Maintenance will extend the life of your snowmobile and possibly lead to high resale value once you decide to buy a newer model. Upkeep isn’t difficult if you follow these 10 tips to make your snowmobile last forever.
Providing regular maintenance for your snowmobile is one of the most important steps to ensuring its longevity and also snowmobile owners must buy snowmobile covers to resist against scratches, dust, environmental damage, UV rays, and other hazards that can cause premature wear. It doesn’t matter who performs the maintenance – yourself or a trained professional – it’s essential that you provide repairs on a regular basis. Checking components that experience the most wear, cleaning the clutches, and scrutinizing fasteners are just a few maintenance checks you should run on your snowmobile. If you decide to go the professional route and take your snowmobile to a trained mechanic, find out the full range of their services and get yourself on a schedule to regular tune-ups.
For most snowmobiles with a two-stroke engine, you should use premixed fuel when you’re filling up for the first time (ratios can vary depending on the manufacturer). You should also add oil to a rebuilt machine during the first tank of fuel. When taking your snowmobile out for a run, use the entire throttle range. Also, don’t maintain the same engine speed for more than a few seconds at a time. This will ensure that the piston rings are properly seated through exposure to the various pressures in the cylinder.
Typically, snowmobiles are seasonal vehicles. During the off-season, you’ll want to store your snowmobile in a safe environment. When you’ve found a proper location for your snowmobile, run it through a list of actions to maintain its longevity – fog the machine, add fuel stabilizer, unhook the torsion springs, raise the track off of the ground, and grease the zerks. If it’s possible to raise the skis, do so as well. Leaving your snowmobile at the mercy of the elements during the off season can have disastrous consequences. Rusted components and damage to your plastic and vinyl seat covers will be just a few of the issues you would have to deal with potentially.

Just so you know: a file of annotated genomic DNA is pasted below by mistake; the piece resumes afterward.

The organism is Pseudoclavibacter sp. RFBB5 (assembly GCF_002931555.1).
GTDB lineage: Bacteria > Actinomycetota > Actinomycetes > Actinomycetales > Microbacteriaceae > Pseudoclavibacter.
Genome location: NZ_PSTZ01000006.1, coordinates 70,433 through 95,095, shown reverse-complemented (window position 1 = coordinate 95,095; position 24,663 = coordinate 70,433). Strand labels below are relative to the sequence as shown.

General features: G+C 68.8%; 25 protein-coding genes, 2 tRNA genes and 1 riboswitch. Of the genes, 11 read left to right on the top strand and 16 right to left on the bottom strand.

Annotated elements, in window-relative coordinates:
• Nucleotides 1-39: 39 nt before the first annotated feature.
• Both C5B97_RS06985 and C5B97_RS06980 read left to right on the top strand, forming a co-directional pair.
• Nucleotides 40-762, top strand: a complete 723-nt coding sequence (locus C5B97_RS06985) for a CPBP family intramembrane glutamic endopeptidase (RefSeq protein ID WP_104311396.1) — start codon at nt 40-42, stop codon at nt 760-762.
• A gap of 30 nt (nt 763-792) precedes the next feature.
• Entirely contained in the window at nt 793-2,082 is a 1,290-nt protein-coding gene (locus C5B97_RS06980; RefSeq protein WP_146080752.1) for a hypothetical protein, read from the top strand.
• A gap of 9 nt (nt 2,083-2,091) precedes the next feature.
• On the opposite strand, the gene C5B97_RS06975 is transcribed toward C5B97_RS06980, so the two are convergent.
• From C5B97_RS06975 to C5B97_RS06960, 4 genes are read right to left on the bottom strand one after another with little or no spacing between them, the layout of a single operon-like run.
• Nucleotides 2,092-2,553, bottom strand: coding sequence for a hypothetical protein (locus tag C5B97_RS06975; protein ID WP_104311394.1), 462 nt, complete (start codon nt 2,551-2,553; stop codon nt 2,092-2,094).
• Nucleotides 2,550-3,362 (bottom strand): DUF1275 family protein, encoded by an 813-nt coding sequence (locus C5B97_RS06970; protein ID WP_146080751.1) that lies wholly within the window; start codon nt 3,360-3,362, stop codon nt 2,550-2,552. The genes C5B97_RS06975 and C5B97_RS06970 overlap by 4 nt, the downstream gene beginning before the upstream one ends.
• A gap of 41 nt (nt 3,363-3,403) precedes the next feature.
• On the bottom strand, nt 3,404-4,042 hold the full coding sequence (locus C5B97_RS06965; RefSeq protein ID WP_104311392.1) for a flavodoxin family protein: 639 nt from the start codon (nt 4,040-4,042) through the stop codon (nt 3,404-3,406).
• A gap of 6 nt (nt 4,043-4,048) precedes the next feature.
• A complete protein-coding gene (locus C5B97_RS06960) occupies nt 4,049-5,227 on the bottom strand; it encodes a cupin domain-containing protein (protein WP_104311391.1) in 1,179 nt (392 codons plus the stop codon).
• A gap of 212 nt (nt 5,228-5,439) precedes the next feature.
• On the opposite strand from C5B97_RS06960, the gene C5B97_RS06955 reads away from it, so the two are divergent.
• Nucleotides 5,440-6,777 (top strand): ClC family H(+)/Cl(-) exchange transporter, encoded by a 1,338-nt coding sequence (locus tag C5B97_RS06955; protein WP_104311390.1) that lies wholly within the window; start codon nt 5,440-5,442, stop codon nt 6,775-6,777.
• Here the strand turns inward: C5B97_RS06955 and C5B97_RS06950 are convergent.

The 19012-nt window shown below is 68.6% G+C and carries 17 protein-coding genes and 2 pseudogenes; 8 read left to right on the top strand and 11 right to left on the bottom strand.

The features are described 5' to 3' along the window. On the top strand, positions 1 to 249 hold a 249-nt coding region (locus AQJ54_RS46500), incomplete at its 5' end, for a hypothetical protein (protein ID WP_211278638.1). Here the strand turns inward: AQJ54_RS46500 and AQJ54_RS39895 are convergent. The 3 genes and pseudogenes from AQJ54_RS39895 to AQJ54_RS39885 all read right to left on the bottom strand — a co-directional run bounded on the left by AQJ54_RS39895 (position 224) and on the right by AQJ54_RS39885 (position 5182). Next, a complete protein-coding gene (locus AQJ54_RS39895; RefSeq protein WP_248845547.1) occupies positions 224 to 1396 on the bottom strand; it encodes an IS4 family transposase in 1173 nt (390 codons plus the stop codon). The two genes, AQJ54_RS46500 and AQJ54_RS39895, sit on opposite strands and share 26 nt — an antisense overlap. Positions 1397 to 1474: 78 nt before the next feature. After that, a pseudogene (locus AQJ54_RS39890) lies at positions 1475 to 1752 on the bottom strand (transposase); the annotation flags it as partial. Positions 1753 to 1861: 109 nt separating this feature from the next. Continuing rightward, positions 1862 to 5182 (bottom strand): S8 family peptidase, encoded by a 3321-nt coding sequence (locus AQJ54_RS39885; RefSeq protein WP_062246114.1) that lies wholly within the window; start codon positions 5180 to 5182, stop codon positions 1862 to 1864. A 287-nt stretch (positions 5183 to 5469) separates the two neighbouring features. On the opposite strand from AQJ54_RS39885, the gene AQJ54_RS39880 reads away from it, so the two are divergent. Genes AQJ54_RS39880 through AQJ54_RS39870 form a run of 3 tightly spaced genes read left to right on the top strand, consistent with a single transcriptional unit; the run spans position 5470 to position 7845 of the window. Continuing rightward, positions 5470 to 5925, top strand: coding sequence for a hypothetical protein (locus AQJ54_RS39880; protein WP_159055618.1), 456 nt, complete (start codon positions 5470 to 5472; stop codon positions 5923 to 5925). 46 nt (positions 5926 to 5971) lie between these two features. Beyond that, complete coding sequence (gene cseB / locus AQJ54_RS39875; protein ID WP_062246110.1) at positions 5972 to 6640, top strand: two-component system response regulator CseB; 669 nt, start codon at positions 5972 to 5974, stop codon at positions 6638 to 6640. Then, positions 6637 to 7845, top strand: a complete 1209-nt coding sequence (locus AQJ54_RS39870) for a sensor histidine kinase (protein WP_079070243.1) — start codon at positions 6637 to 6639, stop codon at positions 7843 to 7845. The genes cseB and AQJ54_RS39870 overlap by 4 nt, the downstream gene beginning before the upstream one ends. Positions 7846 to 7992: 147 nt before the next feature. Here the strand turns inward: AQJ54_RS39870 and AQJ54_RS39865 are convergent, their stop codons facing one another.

Another way to keep your snowmobile in pristine condition when it's not in use is to use a snowmobile cover. A good cover will be weatherproof, so you can rest assured that your machine will weather the elements rain or shine. A cover will also keep your machine nice and clean, so you won't have to wash off the cobwebs when you take your snowmobile out of storage after the off season. Snowmobile covers come in a variety of sizes and colors, so make sure that you know the year and model of your machine when shopping for the proper cover.
Long term corrosion can be the death of your snowmobile. As part of your preparation to store your snowmobile properly, you should spray the front and rear suspension (this includes the shocks) with WD-40 or something similar. Go over your entire vehicle and spray down everything that is metal. This includes the skis and the engine. As a final note, ensure that the rust inhibitor doesn’t touch the belt or clutches in any fashion as they may slip.
To keep your snowmobile in good order, you should clean it often. How often is entirely dependent on how frequently you ride, but any good visual inspection will tell you when your snowmobile needs a good bath. Washing on a regular basis will aid in the prevention of rust and corrosion forming on the metal components of your vehicle. Clean any road salt, oil, gasket leaks, and the like. It’s important that you let your snowmobile dry off after a good washing. Also, let it sit on a jack stand to dry off the suspension shafts, bearings, and clutches.
Ever wonder what type of oil to put into your snowmobile? When testing their snowmobiles, manufacturers run all types of oils through their engines to achieve these three crucial things – run quality, durability, and cleanliness. The safest route is to use the manufacturer’s recommended oil. Always check to see if your dealer recommends any alternative oils for your snowmobile.
Don’t just wake up, jump on your snowmobile and go joyriding. Let a cold engine idle for a few minutes, much like you would with a car. A snowmobile engine is comprised of various types of metal, and each metal contains different properties. When they’re heated, each metal type expands at different rates. So, let’s say you have an aluminum piston that sits inside of a steel cylinder. Due to its properties, the aluminum will expand faster than the steel. If the aluminum piston heats up too fast, it can expand and cause damage to the steel cylinder.
Damaging your snowmobile at some point is almost inevitable. For instance, if you tear the seat, use a vinyl repair kit to fix it. Stop corrosion damage from spreading by sanding rusty pipes. You can even minimize the damage of a cracked windshield by drilling a small hole at the end of the crack. This will stop it from spreading any further. Tackle any and all repairs immediately. Sitting and waiting will only make things worse.
To stop your drivetrain from failing, the chain case should always be filled with fresh oil (be mindful of the proper levels). You should grease the driveshaft and jackshaft a few times each season, and you should always follow the manufacturer’s recommendation when it comes to adjusting the chain.